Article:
Hello, this is Tom Jalics, Chief Market Strategist at Fifth Third Bank
Major U.S. equity benchmarks were volatile throughout the week but the three major indexes finished with gains. The S&P 500 Index rebounded from losses in the previous week and hit an all-time high close on Friday. Earnings season continued last week with most companies highlighting very strong demand due to the combination of the vaccine rollout, monetary and fiscal stimulus, and economic rejuvenation. The S&P 500 rose by nearly 2.0%, the NASDAQ increased by 2.8%, the Dow Jones Industrial Average was up 1.1%. Stocks sold off sharply last Monday with an increase in COVID-19 infections from the spread of the Delta variant. Investors continue to point to the peak growth, peak profit, and peak policy themes as an overhang on risk sentiment, particularly in the face of stretched valuation, sentiment, and positioning. However, the longstanding buy-the-dip mantra returned, buoyed by bullish narratives revolving around easy financial conditions, central bank liquidity, fiscal stimulus, pent-up demand, and positive earnings surprises. The U.S. 10-year treasury yield ended the week at 1.28%, down one basis point from the previous Friday’s close. Gold was down 0.6%, ending the week at $1,802/oz. West Texas Intermediate Crude Oil rose 0.3% to end the week at $72.03/barrel.
Second quarter 2021 earnings season continued to ramp up last week, with very strong results relative to expectations. According to FactSet's latest Earnings Insight report, the blended growth rate for second quarter S&P 500 earnings is 74.2%, up more than eleven percentage points from the end of the first quarter. With nearly a quarter of the index having reported, 88% have surpassed consensus EPS expectations, ahead of the one- and five-year averages of 83% and 75%, respectively, and on track for the best performance since FactSet began tracking the metric in 2008. In aggregate, companies are reporting earnings 19% above expectations, better than the 8% five-year average, and on the heels of the record 23% positive surprise rate in the first quarter.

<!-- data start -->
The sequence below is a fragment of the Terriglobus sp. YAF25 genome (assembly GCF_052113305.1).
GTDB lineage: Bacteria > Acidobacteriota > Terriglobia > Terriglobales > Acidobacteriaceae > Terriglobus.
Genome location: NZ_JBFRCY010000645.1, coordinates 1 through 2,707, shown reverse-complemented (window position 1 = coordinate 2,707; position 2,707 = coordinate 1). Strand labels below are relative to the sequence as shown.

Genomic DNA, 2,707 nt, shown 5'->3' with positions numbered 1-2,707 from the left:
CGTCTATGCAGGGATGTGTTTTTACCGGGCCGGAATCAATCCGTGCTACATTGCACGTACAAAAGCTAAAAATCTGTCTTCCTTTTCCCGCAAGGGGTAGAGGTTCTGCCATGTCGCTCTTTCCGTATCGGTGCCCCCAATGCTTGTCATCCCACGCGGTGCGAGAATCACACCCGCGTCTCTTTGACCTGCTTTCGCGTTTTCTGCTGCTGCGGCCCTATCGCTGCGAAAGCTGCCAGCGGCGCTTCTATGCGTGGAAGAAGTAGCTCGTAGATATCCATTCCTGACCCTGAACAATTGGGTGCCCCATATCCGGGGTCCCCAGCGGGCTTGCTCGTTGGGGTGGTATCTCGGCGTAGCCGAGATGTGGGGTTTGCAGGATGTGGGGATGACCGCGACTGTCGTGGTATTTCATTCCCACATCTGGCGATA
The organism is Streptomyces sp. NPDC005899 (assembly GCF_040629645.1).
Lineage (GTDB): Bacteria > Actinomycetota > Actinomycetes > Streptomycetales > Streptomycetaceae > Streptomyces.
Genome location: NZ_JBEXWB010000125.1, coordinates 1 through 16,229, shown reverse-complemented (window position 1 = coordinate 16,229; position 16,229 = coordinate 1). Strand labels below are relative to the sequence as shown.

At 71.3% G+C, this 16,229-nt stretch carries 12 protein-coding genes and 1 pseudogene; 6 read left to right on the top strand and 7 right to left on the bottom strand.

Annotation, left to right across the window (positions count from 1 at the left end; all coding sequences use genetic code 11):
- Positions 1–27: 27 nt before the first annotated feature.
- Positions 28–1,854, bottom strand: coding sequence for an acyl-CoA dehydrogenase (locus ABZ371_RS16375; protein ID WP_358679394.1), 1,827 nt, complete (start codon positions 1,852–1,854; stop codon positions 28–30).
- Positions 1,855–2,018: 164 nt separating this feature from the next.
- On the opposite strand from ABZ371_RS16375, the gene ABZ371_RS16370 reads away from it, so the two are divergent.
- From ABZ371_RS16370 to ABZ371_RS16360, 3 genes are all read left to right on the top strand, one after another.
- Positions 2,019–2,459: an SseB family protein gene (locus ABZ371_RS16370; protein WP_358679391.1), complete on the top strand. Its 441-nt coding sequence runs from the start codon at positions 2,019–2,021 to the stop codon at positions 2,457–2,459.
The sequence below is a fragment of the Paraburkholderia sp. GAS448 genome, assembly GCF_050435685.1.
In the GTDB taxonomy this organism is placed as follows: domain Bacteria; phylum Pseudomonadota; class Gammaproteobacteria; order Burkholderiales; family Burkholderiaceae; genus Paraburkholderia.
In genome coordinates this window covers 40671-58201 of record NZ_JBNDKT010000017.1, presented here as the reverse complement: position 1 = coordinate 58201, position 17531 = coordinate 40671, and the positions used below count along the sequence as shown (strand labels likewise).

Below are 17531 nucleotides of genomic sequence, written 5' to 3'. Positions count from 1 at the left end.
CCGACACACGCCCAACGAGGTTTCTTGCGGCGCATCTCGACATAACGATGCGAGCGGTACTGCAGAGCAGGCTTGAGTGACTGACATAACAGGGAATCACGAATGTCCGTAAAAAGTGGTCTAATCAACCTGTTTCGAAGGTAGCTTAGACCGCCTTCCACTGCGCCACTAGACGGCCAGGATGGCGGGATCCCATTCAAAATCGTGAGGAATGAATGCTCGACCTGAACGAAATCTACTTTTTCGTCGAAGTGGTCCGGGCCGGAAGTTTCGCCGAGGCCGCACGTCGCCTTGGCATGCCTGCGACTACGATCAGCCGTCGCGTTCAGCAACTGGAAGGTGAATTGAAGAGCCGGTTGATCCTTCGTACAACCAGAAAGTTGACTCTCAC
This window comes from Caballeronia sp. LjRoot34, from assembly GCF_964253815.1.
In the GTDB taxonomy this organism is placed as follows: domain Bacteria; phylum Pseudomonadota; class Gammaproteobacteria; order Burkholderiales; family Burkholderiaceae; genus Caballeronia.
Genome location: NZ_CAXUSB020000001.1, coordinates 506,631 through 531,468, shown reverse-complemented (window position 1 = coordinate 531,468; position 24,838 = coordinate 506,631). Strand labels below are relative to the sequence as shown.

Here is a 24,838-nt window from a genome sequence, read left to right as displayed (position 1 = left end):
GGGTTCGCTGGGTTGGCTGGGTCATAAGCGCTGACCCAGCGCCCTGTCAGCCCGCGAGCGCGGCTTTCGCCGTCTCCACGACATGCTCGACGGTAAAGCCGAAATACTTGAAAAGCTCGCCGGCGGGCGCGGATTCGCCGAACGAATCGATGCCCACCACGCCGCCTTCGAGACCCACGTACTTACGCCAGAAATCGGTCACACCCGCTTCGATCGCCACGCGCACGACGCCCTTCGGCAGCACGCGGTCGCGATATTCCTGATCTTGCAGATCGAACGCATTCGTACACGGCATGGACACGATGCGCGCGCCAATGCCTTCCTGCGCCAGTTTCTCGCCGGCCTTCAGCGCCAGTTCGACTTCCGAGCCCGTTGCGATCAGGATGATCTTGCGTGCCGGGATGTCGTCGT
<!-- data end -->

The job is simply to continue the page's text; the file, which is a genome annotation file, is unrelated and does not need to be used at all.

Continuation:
There were several major U.S. economic releases last week. The Conference Board’s US Leading Index rose by 0.7% month-over month. This comes after rises above 1% in April and May. U.S. economic activity slowed for the month of June according to the Chicago Fed National Activity Index. This aligns with the increased spike and concern surrounding the new Delta variant, which has caused some states to take modest additional precautions. U.S. Housing Starts rose 6.3% to a 1.6 million annualized pace for the month of June. This suggests residential construction is stabilizing amid continued labor shortages and supply-chain constraints. Building Permits, a proxy for future construction, continued its decline for the month of June and fell 5.1%.
In the week ahead, the FOMC will meet to discuss US interest rates and the Fed’s bond-buying program. Fed Chair Powell has recently defended the central bank’s support of the US economy even as inflation has been a topic of concern. Investors will get a look at the pace of US economic growth in the second quarter. Estimates are calling for strong GDP growth due to an increase in vaccinations, stimulus, and the reopening of businesses. COVID-19 will continue to be a topic of discussion for investors and will be critical to monitor how different nations react to the increase in cases. The summer Olympics are underway amid a state of emergency in Japan. Spectators are banned at events in and around the city. The Iraqi Prime Minister is set to meet with President Biden to discuss U.S. troop’s exit plan and the joint effort to defeat ISIS. Finally, it will be a busy week of earnings reports with bellwethers Alphabet, Apple, Amazon, Microsoft, Tesla, and Visa set to report.
As always, we will be watching and reporting to you next week. Thank you.